Friday, November 28, 2008


Apollonius of Tyana was the most famous philosopher of the Græco-Roman world of the first century, and devoted the major part of his long life to the purification of the many cults of the Empire and to the instruction of the ministers and priests of its religions. With the exception of the Christ no more interesting personage appears upon the stage of Western history in these early years.

Apollonius lived in the first century of our era, He was an enthusiastic admirer of the wisdom of India, It is not, however, to be thought that Apollonius set out to make a propaganda of Indian philosophy in the same way that the ordinary missionary sets forth to preach his conception of the Gospel. By no means; Apollonius seems to have endeavoured to help his hearers, whoever they might be, in the way best suited to each of them. He did not begin by telling them that what they believed was utterly false and soul-destroying, and that their eternal welfare depended upon their instantly adopting his own special scheme of salvation; he simply endeavoured to purge and further explain what they already believed and practised.

When they were crossing the great mountains into India a conversation is said to have taken place between Apollonius and Damis, which presents us with a good instance of how our philosopher ever used the incidents of the day to inculcate the higher lessons of life. The question was concerning the "below" and "above." Yesterday, said Damis, we were below in the valley; to-day we are above, high on the mountains, not far distant from heaven. So this is what you mean by "below" and "above," said Apollonius gently. Why, of course, impatiently retorted Damis, if I am in my right mind; what need of such useless questions? And have you acquired a greater knowledge of the divine nature by being nearer heaven on the tops of the mountains? continued his master. Do you think that those who observe the heaven from the mountain heights are any nearer the understanding of things? Truth to tell, replied Damis, somewhat crestfallen, I did think I should come down wiser, for I've been up a higher mountain than any of them, but I fear I know no more than before I ascended it.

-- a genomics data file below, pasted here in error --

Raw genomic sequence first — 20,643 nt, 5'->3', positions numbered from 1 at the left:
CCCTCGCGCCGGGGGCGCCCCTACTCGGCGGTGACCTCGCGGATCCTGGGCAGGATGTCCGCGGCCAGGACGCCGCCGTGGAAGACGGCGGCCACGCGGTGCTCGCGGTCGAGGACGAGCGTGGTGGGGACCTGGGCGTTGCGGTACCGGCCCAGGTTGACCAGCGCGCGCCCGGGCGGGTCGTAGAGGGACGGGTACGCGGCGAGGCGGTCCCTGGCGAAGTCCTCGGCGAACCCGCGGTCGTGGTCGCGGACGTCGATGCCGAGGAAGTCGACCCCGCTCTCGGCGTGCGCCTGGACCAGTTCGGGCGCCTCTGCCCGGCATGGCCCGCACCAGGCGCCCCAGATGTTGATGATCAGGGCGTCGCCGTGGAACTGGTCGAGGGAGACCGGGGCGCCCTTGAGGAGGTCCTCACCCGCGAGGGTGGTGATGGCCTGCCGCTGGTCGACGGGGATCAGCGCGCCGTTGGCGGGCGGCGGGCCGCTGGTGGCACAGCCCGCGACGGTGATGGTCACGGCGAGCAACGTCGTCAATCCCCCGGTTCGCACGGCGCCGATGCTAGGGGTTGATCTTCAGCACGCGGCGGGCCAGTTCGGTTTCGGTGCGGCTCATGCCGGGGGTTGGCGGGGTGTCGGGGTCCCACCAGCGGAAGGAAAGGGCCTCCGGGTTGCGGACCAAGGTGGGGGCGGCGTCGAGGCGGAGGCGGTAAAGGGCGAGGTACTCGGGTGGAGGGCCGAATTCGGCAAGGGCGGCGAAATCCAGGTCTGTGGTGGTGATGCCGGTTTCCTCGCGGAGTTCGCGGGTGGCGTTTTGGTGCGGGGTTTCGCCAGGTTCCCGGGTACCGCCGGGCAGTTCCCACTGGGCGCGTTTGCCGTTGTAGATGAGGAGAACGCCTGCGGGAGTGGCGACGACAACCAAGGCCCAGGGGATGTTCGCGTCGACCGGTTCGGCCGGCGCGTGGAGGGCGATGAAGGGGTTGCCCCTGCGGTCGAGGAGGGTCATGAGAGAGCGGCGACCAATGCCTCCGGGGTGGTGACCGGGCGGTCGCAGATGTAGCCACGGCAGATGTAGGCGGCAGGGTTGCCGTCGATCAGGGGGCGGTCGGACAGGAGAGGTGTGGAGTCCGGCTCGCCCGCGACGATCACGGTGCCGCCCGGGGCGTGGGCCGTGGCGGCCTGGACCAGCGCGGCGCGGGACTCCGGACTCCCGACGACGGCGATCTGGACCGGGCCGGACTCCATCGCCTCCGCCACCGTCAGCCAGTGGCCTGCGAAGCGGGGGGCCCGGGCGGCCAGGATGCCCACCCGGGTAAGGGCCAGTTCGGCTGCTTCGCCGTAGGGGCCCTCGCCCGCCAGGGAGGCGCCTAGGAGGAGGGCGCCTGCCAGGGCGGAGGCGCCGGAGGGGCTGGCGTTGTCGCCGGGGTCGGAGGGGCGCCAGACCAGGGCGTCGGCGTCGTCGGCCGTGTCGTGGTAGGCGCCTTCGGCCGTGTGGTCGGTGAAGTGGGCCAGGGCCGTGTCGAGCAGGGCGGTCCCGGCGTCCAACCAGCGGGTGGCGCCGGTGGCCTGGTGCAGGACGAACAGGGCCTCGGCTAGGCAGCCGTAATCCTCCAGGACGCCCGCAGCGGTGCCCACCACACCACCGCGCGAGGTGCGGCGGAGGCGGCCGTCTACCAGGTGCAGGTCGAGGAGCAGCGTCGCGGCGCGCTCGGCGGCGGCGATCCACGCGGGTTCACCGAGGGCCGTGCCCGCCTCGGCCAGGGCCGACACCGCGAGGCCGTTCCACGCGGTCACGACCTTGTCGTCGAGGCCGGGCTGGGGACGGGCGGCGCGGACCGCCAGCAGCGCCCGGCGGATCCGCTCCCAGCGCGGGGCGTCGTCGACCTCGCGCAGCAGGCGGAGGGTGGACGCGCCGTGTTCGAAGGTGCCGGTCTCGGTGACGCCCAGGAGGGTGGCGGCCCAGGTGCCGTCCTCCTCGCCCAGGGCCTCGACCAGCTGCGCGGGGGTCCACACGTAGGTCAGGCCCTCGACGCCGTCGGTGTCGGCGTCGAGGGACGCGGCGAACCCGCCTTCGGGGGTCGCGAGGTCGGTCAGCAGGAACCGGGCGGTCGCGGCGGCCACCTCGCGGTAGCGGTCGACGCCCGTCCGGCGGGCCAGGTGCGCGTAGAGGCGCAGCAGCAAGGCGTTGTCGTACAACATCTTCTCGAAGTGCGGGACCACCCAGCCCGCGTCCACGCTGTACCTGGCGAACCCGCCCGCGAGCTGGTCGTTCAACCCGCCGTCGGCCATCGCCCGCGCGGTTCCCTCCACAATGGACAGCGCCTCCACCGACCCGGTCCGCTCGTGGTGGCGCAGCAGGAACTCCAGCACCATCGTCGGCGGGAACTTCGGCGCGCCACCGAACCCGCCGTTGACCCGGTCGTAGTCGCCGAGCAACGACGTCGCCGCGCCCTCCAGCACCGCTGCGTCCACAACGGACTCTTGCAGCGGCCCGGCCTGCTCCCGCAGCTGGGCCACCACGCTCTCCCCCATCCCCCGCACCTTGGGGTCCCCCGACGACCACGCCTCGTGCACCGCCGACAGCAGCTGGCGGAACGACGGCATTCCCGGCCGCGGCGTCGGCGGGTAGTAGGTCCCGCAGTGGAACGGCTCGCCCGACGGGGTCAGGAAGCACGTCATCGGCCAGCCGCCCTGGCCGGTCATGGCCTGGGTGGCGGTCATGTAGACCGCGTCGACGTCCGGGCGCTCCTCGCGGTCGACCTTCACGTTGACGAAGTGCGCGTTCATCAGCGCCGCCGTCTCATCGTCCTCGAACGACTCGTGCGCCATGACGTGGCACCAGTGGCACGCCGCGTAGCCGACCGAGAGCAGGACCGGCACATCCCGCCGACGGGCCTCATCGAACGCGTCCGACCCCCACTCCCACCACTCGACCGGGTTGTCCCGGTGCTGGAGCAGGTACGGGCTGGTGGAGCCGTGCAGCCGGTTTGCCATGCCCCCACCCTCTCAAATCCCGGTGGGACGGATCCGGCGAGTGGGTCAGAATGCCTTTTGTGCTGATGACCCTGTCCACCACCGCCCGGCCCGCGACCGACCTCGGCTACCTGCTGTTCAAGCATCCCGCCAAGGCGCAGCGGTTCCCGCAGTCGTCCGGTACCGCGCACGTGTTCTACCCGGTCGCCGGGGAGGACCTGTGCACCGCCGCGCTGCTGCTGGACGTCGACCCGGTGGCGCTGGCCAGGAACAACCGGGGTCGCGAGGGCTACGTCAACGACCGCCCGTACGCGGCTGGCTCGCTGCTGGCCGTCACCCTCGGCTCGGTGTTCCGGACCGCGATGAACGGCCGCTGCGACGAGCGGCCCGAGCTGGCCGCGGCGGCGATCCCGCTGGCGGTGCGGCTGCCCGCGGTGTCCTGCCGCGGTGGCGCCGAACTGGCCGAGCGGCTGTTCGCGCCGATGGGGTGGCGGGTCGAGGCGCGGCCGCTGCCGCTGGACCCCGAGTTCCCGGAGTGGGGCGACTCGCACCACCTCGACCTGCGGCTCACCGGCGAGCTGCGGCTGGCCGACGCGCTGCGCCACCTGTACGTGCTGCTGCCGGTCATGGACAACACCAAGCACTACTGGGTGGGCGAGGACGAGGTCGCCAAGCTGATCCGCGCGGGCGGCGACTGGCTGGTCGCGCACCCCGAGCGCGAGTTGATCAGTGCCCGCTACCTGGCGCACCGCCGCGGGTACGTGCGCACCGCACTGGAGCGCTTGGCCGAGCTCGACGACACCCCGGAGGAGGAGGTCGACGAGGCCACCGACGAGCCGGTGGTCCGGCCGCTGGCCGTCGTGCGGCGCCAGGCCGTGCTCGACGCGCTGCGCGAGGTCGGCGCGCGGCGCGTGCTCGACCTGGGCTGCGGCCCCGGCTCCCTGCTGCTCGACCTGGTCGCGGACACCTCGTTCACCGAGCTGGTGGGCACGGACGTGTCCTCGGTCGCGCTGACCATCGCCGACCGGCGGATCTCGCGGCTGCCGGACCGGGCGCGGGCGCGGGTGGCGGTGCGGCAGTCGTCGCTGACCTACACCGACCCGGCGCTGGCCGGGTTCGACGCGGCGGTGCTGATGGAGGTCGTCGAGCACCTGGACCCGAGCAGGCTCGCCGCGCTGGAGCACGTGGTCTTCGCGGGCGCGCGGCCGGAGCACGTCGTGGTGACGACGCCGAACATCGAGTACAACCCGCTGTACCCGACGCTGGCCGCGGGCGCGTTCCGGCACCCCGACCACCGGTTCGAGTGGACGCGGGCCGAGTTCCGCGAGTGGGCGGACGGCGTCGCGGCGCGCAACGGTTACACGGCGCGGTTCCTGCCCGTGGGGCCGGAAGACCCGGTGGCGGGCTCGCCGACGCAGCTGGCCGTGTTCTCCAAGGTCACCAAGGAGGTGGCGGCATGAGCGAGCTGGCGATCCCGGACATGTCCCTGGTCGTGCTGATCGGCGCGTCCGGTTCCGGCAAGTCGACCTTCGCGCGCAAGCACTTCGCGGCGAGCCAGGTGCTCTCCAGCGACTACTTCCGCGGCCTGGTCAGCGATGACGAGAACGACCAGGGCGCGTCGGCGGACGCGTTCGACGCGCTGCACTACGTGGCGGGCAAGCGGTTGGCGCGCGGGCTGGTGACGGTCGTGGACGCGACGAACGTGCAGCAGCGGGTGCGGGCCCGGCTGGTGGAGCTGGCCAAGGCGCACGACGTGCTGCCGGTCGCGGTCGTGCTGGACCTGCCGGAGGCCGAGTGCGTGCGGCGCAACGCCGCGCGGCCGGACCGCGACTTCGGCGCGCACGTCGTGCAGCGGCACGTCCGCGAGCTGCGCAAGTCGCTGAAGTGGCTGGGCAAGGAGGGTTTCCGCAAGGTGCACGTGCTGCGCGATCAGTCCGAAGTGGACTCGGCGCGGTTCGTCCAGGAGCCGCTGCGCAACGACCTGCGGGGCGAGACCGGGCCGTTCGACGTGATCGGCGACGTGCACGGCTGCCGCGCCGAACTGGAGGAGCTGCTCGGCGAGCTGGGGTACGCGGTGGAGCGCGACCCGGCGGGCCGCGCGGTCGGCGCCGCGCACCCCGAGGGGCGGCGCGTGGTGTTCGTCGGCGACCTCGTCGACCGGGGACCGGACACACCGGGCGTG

Nor do other men, replied Apollonius; "such observations make them see the heavens more blue, the stars more large, and the sun rise from the night, things known to those who tend the sheep and goats; but how God doth take thought for human kind, and how He doth find pleasure in their service, and what is virtue, righteousness, and common-sense, that neither Athos will reveal to those who scale his summit nor yet Olympus who stirs the poet's wonder, unless it be the soul perceive them; for should the soul when pure and unalloyed essay such heights, I swear to thee, she wings her flight far far beyond this lofty Caucasus"

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